Unseasonably dry weather in the Holy Land region, with no predictions of rain in the near future, has led a group of about 60 local Jewish and Muslim religious leaders, plus one Christian, to join in praying for rain.
Rabbi Yehuda Stolov of the Interfaith Encounter Association, which helped organize the gathering, said that the prayers on Nov. 11 were not only a plea to God for much-needed rain but also showed the commonality that the residents of the region shared.
The Christian involved was a Roman Catholic priest from Bethlehem.
“They are joint needs. They [the people] need the same things, and they ask for them from the same God,” Stolov told ENInews.
The prayers were said at a natural spring in a valley between Jerusalem and Bethlehem, which lie close to one another, and near the village of Wallajah, whose land is under threat during the expansion of an Israeli-built separation barrier, which juts into Palestinian-held land.
The joint prayer occurred after a group of rabbis had visited the West Bank village of Beit Fajjar, where they met Bethlehem governor Abd Al Fattah Hamayel several weeks ago, after Israeli settler were accused of vandalizing a village mosque.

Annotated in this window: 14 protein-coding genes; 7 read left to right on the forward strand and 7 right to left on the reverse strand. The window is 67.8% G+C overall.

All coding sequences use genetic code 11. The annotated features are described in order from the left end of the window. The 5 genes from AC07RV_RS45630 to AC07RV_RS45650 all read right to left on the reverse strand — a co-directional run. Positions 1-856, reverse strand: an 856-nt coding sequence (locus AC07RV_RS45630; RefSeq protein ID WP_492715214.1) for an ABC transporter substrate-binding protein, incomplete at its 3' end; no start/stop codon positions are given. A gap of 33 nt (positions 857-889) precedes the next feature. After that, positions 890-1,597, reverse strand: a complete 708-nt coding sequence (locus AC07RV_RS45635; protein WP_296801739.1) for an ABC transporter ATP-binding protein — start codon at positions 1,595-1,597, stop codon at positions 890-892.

“It [the joint prayer session] was a very emotional experience,” said Rabbi Elchanan Nir, coordinator of the Abraham’s Tent group, which brings together rabbis and Muslim sheiks for monthly meetings.
Nir said it was the first time such a joint prayer for rain had been held in the Holy Land with rabbis and sheiks, and added, “It was a very strong prayer. We saw them pray, and they saw us pray. I hope it will bring rain, and that it will bring unity.”
Stolov commented that the presence of media representatives prevented a true meeting between the worshippers, which was one goal of the event, but they were able to witness each others’ prayer, “which is something to be valued.”
A speech by Bethlehem governor Al Fattah began the proceedings. Then, a Jewish prayer for rain was recited, after which the sheiks recited their regular afternoon Islamic prayers, plus a prayer for rain.
“The purpose of this joint prayer gathering was to break the boundaries between Jews and Muslims,” Ibrahim Embawi, the Muslim coordinator for Abraham’s Tent, told ENInews. “We both inhabit the same land, and need the same water. We all pray to the same God. If it does not rain, we both will be in trouble.”